Ground penetrating radar can be a great tool for utility location services, but how accurate is it? Is it the Holy Grail of utility locating? The end-all be-all solution that will find everything? Manufactures of Ground Penetrating Radar equipment will have you believe that the device is capable of detecting almost anything underground, but it that the truth, or is there more to the story?
Let’s first explore how ground penetrating radar systems work. The theory is pretty simple: a radar signal is transmitted through the earth. As the signal travels from the transmitter through the ground, it is reflected back to the unit off of the objects buried below. Depending on the size, shape, and conductivity of the object, the signal will reflect back at different velocities. The change in velocity of the reflected signal is how the ground penetrating radar unit can “see” something underground.
Objects with a much higher conductivity will reflect signals at higher velocities, making them more visible to the ground penetrating radar technician. Objects with low conductivity, such as plastic pipes, will reflect at lower velocities. Objects with similar or identical conductive properties, such as clay pipe buried with clay back fill may reflect back to the unit at the same velocity as the surrounding earth materials. This could make the object invisible or undetectable to the GPR operator.
“Ground Penetrating Radar is a tool we use to help mitigate our client’s risk when designing or excavating around underground utilities. It is not the end-all-be-all solution, but it has certainly proved to be a useful and effective tool in our arsenal.”
– Brian Holder / President
Different types of ground penetrating radar units will utilize different types of frequencies. Higher frequencies will typically provide a higher resolution to detect smaller targets at shallower depths. Lower frequencies will tend to provide results on larger targets, such as pipes and cables, at deeper depths. Utility Locator, LLC employs the Mala Easy Locator Ground Penetrating System, which uses a mid-range frequency of 450MHz. Smaller targets, such as cable TV service lines, are often difficult to locate with the typical GPR system. High frequency systems will have difficulty detecting larger utilities, which are commonly at deeper depths. This is because high frequency GPR systems cannot penetrate the ground much deeper than 24 inches.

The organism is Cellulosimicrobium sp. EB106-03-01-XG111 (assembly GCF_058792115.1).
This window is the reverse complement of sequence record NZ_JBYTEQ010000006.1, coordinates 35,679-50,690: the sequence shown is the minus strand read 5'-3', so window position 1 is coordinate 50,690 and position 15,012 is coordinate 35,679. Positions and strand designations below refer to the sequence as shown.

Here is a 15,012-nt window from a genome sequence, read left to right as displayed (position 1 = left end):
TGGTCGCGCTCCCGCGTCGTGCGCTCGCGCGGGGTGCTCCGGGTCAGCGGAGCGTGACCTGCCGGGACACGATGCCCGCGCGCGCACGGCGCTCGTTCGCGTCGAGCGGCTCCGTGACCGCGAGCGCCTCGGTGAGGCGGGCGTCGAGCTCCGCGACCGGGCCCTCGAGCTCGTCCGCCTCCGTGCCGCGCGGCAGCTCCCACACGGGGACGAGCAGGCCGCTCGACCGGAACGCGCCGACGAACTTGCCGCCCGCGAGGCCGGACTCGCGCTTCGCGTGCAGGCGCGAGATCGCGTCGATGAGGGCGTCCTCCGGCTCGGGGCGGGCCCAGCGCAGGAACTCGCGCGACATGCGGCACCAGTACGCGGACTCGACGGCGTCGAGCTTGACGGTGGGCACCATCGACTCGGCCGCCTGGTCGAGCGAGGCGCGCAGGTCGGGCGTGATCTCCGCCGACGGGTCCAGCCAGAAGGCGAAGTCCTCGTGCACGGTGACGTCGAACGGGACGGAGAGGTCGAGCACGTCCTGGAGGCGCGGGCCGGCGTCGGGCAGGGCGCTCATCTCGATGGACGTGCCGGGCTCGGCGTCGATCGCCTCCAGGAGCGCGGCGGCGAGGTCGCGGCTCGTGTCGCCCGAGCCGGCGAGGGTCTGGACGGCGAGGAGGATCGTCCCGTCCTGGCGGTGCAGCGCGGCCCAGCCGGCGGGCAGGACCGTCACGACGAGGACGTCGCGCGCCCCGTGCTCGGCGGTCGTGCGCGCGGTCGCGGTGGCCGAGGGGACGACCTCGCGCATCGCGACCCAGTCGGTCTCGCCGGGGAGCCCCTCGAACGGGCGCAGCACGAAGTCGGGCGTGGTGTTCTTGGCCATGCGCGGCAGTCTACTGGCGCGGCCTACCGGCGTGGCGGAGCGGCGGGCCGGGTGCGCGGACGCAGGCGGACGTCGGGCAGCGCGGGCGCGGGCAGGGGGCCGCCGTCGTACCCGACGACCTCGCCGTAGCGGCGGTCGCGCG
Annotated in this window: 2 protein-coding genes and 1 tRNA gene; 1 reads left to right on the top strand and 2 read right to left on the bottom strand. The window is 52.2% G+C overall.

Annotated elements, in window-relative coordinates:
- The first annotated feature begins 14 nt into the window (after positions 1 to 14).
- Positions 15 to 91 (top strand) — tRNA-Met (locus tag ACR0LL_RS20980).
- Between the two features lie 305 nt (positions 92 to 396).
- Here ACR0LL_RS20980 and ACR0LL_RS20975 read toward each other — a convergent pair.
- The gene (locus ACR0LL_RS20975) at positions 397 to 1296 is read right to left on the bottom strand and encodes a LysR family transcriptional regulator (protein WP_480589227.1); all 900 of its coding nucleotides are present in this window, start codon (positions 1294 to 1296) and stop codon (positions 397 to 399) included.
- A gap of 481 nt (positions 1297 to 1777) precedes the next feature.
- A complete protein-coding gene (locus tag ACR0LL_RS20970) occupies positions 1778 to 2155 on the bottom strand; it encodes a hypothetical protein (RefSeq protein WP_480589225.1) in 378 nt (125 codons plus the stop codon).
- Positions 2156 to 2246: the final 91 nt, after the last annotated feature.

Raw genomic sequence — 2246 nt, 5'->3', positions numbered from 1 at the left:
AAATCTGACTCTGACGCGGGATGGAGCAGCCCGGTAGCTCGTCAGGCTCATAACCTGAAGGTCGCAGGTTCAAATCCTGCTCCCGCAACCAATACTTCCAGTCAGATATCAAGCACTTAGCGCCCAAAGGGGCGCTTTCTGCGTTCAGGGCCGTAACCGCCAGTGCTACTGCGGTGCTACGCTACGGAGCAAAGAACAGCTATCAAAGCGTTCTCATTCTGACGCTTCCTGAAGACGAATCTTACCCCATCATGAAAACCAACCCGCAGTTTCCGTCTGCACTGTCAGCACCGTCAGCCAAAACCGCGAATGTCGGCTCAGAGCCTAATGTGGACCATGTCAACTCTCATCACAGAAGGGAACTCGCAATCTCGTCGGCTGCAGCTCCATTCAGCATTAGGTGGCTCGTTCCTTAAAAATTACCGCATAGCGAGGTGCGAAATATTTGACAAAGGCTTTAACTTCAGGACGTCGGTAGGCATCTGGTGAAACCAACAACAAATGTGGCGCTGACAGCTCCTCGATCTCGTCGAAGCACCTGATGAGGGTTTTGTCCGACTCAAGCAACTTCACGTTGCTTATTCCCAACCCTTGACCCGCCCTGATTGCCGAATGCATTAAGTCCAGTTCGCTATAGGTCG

The composition or material of the soil that the utility is buried in can greatly impact the effectiveness of locating or detecting that utility with ground penetrating radar. Ground penetrating radar tends to be the most effective in loose, dry and sandy soils. Dense wet soils, such as clay, tend to absorb the ground penetrating radar’s signal. This will prevent the signal from reflecting back to the antennas, making utilities with low conductivity much more difficult to identify. Terra Cotta pipes buried in clay soil’s are some of the most difficult pipes to locate with ground penetrating radar because the difference in conductivity between the pipe and the soil is almost non-existent.
Much like the composition of the subsurface soils, the surface material that is being scanned can also have an affect on the effectiveness of ground penetrating radar to detect utilities. Surfaces that contain high concentrations of metal, such as certain types of asphalt or reinforced concrete, can have a tendency to reflect the GPR signal back to the antenna before it even has the chance to penetrate the ground. This can make detecting even the most obvious underground utilities difficult at times.
Ground Penetrating Radar can certainly be an effective tool to help in the location and identification of underground utilities. It should never be relied upon as the only device or technology on any given project. Ground Penetrating Radar, when combined with additional technologies such as electromagnetic and acoustic utility locators can certainly provide more data, and can be considered to be an effective tool for the location of underground utilities.